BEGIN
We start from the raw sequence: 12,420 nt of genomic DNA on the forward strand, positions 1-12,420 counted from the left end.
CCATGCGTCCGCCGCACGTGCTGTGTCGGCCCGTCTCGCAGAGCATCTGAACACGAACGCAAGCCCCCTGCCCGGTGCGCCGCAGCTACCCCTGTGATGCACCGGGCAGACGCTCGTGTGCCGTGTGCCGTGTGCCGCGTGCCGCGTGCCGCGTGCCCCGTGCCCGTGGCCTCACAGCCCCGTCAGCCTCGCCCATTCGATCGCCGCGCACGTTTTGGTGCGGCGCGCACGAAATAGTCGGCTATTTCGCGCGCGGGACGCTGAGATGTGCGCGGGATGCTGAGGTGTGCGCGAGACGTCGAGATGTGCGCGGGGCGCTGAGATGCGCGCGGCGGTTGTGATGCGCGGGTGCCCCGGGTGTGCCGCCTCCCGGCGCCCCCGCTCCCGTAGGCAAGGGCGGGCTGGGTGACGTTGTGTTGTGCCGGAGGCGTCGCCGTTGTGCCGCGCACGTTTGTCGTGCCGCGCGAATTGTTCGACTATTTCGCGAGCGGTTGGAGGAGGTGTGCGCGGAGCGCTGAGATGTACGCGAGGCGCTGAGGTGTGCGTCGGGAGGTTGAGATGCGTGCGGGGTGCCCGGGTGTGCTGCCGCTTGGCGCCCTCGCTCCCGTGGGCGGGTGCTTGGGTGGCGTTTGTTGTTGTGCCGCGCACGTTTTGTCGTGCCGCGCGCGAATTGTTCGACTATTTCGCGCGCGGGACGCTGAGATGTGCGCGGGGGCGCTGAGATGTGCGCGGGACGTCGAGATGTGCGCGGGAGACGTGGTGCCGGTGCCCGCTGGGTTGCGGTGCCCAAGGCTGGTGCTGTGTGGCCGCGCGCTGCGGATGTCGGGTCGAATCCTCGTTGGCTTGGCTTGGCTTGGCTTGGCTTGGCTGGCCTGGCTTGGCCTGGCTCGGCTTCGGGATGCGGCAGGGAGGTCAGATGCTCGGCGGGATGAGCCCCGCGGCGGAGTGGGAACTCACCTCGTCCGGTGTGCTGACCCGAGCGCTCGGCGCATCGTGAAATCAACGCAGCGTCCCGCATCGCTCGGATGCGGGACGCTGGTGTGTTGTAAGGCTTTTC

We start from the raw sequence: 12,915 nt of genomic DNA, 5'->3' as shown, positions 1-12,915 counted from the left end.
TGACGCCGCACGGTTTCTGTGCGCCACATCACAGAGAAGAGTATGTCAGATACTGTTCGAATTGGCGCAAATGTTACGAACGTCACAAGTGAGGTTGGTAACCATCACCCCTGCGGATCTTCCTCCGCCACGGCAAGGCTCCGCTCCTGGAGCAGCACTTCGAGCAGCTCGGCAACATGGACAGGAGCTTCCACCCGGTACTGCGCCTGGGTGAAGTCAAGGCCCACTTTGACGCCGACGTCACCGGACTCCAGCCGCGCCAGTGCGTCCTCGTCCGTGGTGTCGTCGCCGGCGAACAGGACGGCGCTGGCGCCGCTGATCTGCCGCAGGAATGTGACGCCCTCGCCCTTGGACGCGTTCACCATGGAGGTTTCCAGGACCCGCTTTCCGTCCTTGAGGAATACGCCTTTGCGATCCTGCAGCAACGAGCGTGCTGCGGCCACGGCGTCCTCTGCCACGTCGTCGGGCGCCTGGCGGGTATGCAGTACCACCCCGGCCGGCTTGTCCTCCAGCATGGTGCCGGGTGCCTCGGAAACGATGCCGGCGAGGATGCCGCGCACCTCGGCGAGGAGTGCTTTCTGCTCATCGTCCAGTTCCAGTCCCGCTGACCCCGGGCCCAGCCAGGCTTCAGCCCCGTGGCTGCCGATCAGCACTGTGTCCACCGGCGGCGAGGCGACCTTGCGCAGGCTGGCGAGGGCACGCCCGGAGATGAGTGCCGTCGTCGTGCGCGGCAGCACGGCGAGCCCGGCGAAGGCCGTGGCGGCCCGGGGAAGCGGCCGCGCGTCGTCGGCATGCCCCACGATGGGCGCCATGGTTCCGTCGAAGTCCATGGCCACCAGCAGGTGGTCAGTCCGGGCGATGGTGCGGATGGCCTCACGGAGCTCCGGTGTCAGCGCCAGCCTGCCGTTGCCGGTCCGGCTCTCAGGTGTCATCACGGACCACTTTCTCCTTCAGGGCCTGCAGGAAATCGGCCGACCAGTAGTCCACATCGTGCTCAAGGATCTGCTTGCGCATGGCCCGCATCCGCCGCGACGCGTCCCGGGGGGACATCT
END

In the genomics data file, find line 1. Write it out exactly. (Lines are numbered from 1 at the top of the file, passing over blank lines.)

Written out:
We start from the raw sequence: 12,420 nt of genomic DNA on the forward strand, positions 1-12,420 counted from the left end.